MINNEAPOLIS — Clyde Bellecourt, one of the original founders of the American Indian Movement (AIM), passed away Jan. 11 due to complications with cancer, according to Lisa Bellanger, Co-Director of the American Indian Movement’s Grand Governing Council. His Ojibwe name is Nee-gon-we-way-we-dun—“Thunder Before the Storm.“ He was 85 years old.
Along with Dennis Banks, Eddie Benton-Benai, and George Mitchell, Clyde Bellecourt co-founded the American Indian Movement in Minneapolis, Minnesota in 1968. In its beginning, the American Indian Movement aimed to address systemic issues of poverty, discrimination, and police brutality against urban American Indians.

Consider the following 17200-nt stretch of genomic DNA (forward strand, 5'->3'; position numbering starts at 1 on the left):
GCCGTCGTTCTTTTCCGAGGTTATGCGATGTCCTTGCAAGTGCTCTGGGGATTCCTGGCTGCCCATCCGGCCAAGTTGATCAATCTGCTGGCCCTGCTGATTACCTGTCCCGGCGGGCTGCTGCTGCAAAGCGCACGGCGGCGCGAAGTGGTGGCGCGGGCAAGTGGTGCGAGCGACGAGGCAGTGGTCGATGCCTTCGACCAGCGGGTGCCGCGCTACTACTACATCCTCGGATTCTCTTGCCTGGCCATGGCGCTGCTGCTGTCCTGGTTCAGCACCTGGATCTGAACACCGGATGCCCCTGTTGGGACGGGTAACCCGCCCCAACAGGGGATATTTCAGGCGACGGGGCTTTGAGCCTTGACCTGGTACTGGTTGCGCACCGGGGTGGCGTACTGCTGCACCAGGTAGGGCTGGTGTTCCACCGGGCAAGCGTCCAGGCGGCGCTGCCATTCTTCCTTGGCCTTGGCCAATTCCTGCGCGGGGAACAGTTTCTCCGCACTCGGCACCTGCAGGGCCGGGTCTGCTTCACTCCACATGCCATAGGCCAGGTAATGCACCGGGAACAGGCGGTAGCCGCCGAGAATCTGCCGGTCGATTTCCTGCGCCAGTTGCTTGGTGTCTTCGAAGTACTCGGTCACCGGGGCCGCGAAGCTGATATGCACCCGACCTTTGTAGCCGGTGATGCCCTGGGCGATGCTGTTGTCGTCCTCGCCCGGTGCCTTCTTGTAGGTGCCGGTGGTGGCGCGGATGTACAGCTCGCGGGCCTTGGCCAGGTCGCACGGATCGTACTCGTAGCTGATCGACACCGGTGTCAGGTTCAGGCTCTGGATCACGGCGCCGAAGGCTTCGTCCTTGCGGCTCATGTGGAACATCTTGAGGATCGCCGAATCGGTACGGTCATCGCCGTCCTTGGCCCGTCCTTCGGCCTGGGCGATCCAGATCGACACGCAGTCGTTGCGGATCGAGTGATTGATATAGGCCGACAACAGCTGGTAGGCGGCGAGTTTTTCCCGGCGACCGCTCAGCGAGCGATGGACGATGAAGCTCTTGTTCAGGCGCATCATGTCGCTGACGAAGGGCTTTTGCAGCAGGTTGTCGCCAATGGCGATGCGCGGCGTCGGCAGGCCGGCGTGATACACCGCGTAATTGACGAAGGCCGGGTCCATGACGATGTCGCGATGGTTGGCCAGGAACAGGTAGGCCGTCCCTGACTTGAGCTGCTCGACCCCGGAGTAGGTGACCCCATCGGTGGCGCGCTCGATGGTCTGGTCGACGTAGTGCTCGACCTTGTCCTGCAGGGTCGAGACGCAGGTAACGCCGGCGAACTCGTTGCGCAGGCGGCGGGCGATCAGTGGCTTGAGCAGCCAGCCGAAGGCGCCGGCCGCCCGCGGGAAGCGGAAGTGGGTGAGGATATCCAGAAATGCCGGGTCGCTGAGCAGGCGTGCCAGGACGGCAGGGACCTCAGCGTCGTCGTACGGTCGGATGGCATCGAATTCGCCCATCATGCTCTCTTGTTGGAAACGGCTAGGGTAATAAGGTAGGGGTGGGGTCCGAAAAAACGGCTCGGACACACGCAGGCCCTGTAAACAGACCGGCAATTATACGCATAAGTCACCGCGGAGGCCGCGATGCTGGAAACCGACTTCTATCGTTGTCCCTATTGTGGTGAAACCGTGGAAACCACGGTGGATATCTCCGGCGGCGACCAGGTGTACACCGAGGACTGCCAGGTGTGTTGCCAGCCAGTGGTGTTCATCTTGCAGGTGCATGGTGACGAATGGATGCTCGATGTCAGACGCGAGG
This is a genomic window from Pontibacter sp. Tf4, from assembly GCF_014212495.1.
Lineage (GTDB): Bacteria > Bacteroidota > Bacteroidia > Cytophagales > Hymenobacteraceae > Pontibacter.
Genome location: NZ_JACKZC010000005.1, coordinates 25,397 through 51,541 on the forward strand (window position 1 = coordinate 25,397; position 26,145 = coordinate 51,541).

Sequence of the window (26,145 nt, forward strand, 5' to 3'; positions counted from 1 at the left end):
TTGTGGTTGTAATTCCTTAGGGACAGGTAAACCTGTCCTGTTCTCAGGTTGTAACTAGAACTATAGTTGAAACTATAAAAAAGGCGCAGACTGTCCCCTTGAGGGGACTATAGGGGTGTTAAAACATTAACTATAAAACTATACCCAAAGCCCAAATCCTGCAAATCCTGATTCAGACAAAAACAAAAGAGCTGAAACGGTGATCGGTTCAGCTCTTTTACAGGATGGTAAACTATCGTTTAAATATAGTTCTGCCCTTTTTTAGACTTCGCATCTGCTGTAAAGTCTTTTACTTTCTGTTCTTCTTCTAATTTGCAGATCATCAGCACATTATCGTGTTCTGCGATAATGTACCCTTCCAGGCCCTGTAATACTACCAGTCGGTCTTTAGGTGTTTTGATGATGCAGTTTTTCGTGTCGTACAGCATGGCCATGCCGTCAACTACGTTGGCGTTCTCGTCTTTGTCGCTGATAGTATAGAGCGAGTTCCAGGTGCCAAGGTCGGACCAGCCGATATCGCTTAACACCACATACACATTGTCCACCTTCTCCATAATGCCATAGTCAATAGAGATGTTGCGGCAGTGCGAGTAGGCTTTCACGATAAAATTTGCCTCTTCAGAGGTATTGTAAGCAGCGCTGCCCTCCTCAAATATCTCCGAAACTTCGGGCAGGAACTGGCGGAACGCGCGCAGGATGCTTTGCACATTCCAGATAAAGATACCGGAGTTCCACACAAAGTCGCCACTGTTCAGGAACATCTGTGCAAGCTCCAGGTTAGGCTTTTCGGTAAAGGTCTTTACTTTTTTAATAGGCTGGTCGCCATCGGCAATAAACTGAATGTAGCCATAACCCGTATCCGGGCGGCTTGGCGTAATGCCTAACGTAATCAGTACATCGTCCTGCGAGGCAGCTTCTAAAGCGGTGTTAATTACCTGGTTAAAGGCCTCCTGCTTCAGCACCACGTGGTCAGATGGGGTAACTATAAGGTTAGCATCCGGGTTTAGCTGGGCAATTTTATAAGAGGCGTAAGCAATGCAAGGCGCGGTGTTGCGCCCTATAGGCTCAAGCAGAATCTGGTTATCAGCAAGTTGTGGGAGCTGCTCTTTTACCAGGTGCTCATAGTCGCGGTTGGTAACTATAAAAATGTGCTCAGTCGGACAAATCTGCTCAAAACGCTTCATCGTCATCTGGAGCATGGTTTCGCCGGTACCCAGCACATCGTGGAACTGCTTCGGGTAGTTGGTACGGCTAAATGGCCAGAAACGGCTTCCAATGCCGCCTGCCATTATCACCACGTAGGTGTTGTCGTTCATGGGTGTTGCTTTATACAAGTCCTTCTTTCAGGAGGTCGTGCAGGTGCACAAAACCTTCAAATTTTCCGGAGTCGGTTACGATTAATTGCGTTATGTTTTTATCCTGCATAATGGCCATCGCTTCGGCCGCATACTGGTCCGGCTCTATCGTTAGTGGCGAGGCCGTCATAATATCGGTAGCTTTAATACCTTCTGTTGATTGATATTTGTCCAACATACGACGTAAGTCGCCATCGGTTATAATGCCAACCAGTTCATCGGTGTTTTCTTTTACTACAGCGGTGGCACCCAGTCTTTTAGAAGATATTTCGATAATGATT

Bellecourt and AIM were involved in many highly publicized protests including the Trail of Broken Treaties, a cross-country march to Washington, D.C., to reignite federal-tribal nations’ treaties and relations, and the Wounded Knee Occupation, where approximately 200 Oglala Lakota and the American Indian Movement seized and occupied the town of Wounded Knee, SD for 71 days. AIM also participated in the Occupation of Alcatraz (1969-1971).
Bellecourt participated in the Wounded Knee Occupation, which eventually went to receive international press coverage. At Wounded Knee, Bellecourt became a negotiator, where Russell Means, Carter Camp, and Bellecourt eventually held a meeting with an official representative for the U.S. President to discuss the federal government’s Indian policy.